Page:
The characters have some very real conversations about what all these identities mean for them and within their social context. Etta and Mason in particular lay out the difficulties of surviving as “different” from what is understood as the “norm.” They talk about race and being bisexual and being gay, but the comments that stood out the most were the ones about economic privilege. It is rarer than rare to find that in mainstream books and I appreciate that Moskowitz took the time to point out that her main character has a lot of privilege through money even if she lacks it in other areas. That kind of awareness is missing in a lot of YA and it’s frustrating when the solution is “go to another school” or “get a new car” or “go to the fanciest doctors” because that’s not practical or possible for so many readers.

wow iconAwesome Factor: Between Good Effort and A+ Success

Etta’s voice is amazing and I loved the way her character came through in everything. I loved the awareness and social commentary throughout the story. I loved how her relationship with Bianca developed and that the book allowed Etta to interact with a large group of people rather than centering that one new person over all others. I will recommend this book to lots of people and I’m so glad I read it. I couldn’t give it a full A+ because, while I can appreciate the skill and amazing characterization, I didn’t exactly like the conversational style of the writing. I love Etta and her story, but this style isn’t for me.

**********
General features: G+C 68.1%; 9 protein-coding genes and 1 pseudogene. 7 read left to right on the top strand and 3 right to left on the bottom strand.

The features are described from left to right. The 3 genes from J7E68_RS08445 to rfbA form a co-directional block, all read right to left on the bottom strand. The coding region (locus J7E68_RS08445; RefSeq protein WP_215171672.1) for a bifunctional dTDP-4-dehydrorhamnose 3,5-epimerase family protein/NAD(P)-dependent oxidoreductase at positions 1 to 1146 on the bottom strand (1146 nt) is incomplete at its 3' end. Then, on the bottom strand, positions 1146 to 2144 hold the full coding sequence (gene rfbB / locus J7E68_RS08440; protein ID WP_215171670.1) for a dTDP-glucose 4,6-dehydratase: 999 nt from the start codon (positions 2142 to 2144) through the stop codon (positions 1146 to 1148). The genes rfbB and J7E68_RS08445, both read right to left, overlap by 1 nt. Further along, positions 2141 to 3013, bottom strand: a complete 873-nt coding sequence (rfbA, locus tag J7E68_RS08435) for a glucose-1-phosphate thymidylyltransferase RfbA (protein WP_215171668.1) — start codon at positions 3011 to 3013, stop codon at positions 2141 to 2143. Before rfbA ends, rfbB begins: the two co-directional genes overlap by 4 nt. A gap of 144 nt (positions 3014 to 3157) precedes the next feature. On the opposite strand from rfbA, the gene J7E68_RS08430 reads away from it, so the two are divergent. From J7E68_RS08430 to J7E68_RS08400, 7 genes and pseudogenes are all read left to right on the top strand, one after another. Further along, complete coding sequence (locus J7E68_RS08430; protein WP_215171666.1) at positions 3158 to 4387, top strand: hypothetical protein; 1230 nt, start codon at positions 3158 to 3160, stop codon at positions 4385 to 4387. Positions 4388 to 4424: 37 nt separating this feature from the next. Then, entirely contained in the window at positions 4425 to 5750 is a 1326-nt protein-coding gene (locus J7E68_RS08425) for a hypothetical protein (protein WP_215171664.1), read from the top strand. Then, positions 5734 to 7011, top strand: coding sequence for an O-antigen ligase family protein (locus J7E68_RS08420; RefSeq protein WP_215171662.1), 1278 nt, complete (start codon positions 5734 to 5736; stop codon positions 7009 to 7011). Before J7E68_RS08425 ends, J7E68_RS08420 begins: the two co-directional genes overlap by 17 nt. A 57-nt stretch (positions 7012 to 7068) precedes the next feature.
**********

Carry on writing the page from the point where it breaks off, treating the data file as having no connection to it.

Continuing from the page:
Favorite Character

Kristina – Etta’s little sister is a bright, loving sister and I loved the way she stood up for and loved her sister completely. I wish we got a little more of her, but she was a bright little star even with her few moments.

Favorite Line

Pause to consider the fact that me dating a fourteen-year-old anorexic is okay but me dating a guy is not.

This book captures some of the absurd hypocrisies of our messed up culture while converting them to Etta’s particular situation.

Is this worth a book hangover?

Yes! I really liked getting to know Etta and rooting for her as she works for recovery and figuring out what decisions are hers. There’s a lot packed into this book and it’s wonderful to see 1. characters that actually look like the world 2. a story that can get to some very deep places while still having fun.

Fun Author Fact

Moskowitz sold her first book to a publisher while she was still in high school. WHAT ARE YOU DOING WITH YOUR LIFE? Also, she struggled with her own disordered eating and she identifies as queer, so this book counts as an #ownvoices read in several ways.

Read These Next

Tell Me Again How A Crush Should Feel by Sarah Farizan for more girls attracted to other girls and trying to deal or Under the Lights by Dahlia Adler (review coming soon!) for girls figuring out their identities while being under Hollywood’s eye.

Post Author: Jess

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Jess loves SFF – old and new school –  and is learning to appreciate the more lovey-dovey YA under the careful tutelage of Anisha’s recommendations.

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Filed under Contemporary, Heavy Topics, High School